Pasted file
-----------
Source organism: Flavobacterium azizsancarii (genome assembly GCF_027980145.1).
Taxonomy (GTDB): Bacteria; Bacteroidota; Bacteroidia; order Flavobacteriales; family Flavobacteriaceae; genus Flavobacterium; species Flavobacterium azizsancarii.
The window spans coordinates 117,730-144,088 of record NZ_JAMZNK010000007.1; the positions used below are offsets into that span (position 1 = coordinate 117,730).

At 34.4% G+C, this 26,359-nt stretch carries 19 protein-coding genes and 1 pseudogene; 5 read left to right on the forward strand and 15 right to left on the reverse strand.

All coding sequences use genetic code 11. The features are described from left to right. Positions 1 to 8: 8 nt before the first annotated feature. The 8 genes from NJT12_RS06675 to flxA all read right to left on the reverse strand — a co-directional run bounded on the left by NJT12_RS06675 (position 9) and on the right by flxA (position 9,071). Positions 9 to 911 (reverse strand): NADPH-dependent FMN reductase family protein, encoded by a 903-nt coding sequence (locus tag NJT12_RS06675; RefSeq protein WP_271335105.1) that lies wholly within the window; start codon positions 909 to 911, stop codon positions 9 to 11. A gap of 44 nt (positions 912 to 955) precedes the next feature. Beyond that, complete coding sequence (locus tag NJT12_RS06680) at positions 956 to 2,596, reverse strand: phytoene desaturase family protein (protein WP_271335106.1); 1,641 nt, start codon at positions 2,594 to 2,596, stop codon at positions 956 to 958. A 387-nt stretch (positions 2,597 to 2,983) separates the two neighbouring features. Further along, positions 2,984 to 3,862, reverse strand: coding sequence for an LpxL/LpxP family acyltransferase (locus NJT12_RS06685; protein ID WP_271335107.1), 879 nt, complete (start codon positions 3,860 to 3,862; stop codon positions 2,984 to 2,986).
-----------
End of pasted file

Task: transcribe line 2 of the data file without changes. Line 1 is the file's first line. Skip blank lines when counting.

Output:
Taxonomy (GTDB): Bacteria; Bacteroidota; Bacteroidia; order Flavobacteriales; family Flavobacteriaceae; genus Flavobacterium; species Flavobacterium azizsancarii.